Like fast-food?! I agree – and surely an 8 year old can’t come to grips with the relative “darkness” of the later stories?! Since the books cover Harry aged 11-18, I don’t think the reader should be too much younger than that, no matter how clever they are or how good a reader. But that may just be my opinion. Other series stay on the same sort of level throughout and are therefore probably much more suited for younger readers, I would have thought.
That is more or less what I told the proud grandparents – but it didn’t sink in. I don’t think they have read the books themselves.
Ah well… we probably can’t change the world double-handedly…! ;o
Give the poor kid a chance.
He will re-read HP as a teenager and then again as an adult – and will discover and enjoy new aspects of the story according to his respective age. It will work – trust me. I went through the same experience with Asterix. As a child I enjoyed the stories, as a teen I liked the puns and the humor in different languages (I even managed one volume in Latin!), and as an adult I started to recognise all the various celebrities and polititans (mostly French) that were secretly hidden in the cartoons by Uderzo and Goscinny.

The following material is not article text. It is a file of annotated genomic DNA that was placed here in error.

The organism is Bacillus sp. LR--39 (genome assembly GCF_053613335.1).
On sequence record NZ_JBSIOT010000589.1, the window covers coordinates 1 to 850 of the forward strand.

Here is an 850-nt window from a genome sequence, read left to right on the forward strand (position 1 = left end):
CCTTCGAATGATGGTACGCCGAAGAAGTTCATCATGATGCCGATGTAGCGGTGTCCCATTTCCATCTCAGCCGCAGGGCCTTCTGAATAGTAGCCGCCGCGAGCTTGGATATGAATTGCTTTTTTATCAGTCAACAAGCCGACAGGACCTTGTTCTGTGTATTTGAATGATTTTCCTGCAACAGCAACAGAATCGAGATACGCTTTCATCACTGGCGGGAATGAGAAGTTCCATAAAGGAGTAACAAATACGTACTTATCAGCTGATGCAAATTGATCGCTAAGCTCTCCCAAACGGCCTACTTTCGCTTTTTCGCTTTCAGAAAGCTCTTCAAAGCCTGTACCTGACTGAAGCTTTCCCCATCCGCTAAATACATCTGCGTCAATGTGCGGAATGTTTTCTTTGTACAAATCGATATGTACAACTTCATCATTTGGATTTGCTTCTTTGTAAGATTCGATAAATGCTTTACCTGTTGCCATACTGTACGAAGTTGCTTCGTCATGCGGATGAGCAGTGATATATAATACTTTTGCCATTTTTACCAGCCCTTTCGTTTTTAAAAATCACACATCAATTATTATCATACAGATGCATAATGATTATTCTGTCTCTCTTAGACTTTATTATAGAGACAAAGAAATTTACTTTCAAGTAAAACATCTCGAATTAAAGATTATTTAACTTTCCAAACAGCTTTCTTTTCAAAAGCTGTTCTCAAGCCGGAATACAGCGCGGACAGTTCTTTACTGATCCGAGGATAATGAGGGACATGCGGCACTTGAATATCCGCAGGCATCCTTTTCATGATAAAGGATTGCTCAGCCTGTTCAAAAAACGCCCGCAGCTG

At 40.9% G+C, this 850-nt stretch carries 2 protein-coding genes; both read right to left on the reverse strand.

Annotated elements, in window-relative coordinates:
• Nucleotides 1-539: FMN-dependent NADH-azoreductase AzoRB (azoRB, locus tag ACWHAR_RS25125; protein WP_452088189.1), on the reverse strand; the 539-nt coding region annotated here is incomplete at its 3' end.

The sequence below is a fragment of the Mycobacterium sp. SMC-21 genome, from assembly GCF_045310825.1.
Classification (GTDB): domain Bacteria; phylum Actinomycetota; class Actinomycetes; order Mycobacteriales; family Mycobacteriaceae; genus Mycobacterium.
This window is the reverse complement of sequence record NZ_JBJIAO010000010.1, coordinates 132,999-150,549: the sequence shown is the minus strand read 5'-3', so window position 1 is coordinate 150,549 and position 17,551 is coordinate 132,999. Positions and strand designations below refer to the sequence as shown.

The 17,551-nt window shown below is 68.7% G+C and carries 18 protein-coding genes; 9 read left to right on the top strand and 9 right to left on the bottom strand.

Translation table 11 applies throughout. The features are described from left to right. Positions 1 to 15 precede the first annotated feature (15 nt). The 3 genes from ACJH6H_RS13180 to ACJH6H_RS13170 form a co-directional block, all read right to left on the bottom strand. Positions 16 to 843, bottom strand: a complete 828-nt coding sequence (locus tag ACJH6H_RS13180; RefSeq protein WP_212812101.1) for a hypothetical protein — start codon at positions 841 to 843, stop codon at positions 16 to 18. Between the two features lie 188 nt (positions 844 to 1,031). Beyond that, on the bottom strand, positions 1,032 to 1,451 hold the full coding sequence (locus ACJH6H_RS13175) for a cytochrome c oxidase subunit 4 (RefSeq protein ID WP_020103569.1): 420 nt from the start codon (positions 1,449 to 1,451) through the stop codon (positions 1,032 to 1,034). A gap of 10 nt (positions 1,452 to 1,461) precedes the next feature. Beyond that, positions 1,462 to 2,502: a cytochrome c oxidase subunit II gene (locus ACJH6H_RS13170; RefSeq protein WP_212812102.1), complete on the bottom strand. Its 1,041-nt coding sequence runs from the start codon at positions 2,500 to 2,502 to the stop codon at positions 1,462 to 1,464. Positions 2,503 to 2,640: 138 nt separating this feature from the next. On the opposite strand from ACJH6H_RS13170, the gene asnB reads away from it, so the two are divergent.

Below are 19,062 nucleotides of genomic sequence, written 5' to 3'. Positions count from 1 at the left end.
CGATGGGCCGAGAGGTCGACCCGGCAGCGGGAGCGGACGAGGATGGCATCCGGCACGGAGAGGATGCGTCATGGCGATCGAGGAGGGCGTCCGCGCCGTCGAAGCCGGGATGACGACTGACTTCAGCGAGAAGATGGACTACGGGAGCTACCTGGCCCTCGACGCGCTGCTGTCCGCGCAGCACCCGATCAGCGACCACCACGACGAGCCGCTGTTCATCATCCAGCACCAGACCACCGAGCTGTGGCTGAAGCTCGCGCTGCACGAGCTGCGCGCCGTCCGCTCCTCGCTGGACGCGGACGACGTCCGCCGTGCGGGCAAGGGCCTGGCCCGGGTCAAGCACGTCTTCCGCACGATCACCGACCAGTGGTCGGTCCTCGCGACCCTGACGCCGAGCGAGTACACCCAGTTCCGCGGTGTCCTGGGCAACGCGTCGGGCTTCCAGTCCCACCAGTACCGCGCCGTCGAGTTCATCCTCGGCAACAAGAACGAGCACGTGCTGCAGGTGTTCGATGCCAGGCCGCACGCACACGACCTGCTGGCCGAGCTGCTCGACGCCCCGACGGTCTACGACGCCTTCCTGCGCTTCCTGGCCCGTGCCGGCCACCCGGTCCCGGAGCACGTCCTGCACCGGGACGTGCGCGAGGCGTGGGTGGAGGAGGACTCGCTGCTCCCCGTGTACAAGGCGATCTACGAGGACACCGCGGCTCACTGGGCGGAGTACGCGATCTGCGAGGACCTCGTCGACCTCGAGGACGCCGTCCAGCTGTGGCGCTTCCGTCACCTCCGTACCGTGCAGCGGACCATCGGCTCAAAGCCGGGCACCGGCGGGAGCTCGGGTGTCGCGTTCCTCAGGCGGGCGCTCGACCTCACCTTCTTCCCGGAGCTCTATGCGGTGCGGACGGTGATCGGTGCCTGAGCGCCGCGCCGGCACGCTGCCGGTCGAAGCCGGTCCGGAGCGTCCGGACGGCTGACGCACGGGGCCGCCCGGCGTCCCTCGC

By the way: There is a HP-Spell called “Orchideus” – right up my street. And how – if not thanks to Asterix – would I know the meaning of “porcus singularis”?
Point taken -we can probably all quote similar experiences if we stop and think. Modern kids are maybe less easily scared by the “dark” stuff than we were?
What amazingly cool socks!!!
We are total and utter HP fans here too. When the last book came out I read it aloud to the entire family over the course of a 2 week holiday in Iceland – where the evenings were endless and there was nothing else whatsoever to do! Brilliant!!
Loved the socks and story behind your MD’s reading. I just started reading the first Harry Potter book to my 8-year-old grand son and found he is not really interested at this point. I think you are right – I should wait until he is about 11 or so. There are so many books I have on the “to read shelf” for him when he is just a bit older. I need to find a series that grabs him now. And unfortunately he has seen the Harry Potter movies.
Has he seen the Narnia movie, too? An imaginative child might enjoy The Lion, the Witch and the Wardrobe – enough excitement for little boys, too, I think! The later books get darker, too, but that first one is fine with some good themes (and C.S. Lewis wrote beautifully!).
He has not seen the Narnia movie. I have the book. I am going to start reading it to refresh my memory and see if that is more on his level. thanks for the suggestion. I can’t wait for my grand daughter to start reading. She will start Kindergarten in August and she seems more interested in books.